WEST PALM BEACH — Sugar grower Florida Crystals is lobbying for an inland port with the development of an industrial and commercial center just south of Lake Okeechobee, in the heart of the state's proposed path for Everglades restoration.
Area officials and the state Transportation Department say the project would link seaside ports on Florida's coasts with roads and rail lines.
Supporters say the project could make up for some job losses in the region in the wake of the state's proposal to buy 300 square miles from U.S. Sugar Corp., based in Clewiston.
Under the $1.75-billion proposal, the company would shut down in six years, putting 1,700 people out of work.
Opponents of the port, however, fear it could negate benefits from the land purchase touted in June by Gov. Charlie Crist as providing the "missing link" to the state's multibillion-dollar restoration efforts.
Crist and water managers said then the proposed deal, set to be finalized with U.S. Sugar by Nov. 30, would remove agriculture from crucial segments of the River of Grass, allowing water to flow more freely south into the Everglades.
Florida Crystals, owned by the Fanjuls of Palm Beach, said water for restoration could still flow around the inland port at the company's Okeelanta site, where it operates a mill, refinery, rail hub and power plant.
Environmentalists, however, see the move as a betrayal that could once again put politics and business interests ahead of Everglades restoration.
"When development proposals come before you have the science developed, you end up with development limiting options for restoration," said Lisa Interlandi, of the Everglades Law Center.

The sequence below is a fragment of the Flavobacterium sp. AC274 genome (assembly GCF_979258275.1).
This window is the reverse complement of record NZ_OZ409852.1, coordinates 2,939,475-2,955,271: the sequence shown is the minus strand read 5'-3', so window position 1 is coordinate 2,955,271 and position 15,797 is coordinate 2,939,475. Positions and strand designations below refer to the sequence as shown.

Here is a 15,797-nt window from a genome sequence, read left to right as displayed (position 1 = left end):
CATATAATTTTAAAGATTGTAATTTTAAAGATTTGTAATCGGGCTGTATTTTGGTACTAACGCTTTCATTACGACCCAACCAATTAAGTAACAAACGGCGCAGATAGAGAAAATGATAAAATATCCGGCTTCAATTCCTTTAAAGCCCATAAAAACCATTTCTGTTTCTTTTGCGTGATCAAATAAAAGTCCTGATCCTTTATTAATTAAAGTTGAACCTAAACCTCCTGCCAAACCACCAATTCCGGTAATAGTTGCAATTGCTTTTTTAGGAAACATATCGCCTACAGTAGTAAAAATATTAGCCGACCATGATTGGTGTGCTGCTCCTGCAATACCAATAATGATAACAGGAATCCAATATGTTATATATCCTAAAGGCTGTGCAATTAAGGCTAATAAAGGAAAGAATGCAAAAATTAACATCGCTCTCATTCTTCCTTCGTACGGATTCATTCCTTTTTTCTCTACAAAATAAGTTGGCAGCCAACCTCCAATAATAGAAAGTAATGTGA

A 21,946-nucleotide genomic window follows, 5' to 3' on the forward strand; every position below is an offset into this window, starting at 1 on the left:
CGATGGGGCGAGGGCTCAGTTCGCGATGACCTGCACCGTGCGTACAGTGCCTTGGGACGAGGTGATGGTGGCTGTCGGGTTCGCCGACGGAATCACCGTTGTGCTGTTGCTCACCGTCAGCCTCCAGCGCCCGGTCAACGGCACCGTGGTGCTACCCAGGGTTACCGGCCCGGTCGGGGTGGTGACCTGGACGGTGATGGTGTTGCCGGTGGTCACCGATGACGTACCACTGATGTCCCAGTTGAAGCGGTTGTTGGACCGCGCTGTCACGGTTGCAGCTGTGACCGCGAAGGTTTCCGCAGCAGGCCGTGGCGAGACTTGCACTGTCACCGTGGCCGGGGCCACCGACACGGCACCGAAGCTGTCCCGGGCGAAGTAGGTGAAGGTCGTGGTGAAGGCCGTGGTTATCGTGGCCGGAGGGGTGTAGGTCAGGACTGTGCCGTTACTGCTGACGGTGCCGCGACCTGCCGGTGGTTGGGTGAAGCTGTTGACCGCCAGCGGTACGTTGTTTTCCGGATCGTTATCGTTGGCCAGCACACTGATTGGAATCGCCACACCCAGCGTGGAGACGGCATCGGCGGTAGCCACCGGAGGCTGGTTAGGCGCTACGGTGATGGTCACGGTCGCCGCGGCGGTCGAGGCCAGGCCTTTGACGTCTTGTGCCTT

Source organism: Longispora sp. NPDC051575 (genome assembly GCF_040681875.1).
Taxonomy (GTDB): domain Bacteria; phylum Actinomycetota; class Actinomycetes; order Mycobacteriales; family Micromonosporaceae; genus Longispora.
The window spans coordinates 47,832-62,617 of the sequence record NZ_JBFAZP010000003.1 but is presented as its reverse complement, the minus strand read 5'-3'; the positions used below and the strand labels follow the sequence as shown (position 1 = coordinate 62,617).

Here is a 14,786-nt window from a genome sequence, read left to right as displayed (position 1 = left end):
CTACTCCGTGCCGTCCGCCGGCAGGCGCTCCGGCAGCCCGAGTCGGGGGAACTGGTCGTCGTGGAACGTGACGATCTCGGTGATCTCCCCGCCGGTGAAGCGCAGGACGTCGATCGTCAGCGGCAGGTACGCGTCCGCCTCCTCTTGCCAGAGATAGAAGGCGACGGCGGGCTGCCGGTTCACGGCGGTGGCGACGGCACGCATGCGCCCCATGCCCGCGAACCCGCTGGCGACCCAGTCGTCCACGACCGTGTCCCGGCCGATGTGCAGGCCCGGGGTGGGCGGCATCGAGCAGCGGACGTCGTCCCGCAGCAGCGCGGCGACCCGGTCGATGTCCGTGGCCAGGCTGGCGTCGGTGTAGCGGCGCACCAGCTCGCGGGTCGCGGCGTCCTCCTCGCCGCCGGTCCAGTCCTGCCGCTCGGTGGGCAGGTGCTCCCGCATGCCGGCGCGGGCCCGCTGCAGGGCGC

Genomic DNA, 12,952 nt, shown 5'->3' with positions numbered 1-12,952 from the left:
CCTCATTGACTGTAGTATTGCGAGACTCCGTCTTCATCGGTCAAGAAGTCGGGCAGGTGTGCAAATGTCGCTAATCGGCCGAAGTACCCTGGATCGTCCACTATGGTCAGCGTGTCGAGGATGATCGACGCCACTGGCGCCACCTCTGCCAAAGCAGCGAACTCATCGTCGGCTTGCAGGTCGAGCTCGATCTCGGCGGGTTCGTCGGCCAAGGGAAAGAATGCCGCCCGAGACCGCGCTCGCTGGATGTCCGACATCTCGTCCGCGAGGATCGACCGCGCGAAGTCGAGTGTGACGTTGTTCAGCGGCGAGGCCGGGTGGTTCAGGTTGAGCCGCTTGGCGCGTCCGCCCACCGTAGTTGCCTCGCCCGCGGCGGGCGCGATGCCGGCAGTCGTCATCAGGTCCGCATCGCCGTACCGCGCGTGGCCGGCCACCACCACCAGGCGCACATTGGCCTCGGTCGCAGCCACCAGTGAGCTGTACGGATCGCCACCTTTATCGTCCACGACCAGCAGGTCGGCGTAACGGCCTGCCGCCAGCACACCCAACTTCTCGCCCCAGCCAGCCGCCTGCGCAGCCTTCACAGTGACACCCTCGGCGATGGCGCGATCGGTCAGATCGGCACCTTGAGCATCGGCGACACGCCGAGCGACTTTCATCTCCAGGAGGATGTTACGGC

Florida Crystals vice president Danny Martel said the two projects can coexist.
"What we're trying to achieve here is, really, to create a balance between … economic development, our sugar operation and the environment," Martel said.
The state's purchase of the U.S. Sugar property, which isn't contiguous, would likely mean water managers would have to negotiate land swaps with the Fanjuls in order to realize the goal of connecting Lake Okeechobee with the rest of the Everglades ecosystem.
Farming and development have for years stymied restoration, blocking water flow and contributing pollutants such as fertilizers and runoff into the wetlands.
Communities in the region that have long relied on U.S. Sugar's presence have expressed worry that once the company leaves, surrounding towns could face economic collapse.
Florida Crystals plans a formal pitch on the port to Palm Beach County commissioners Aug. 19.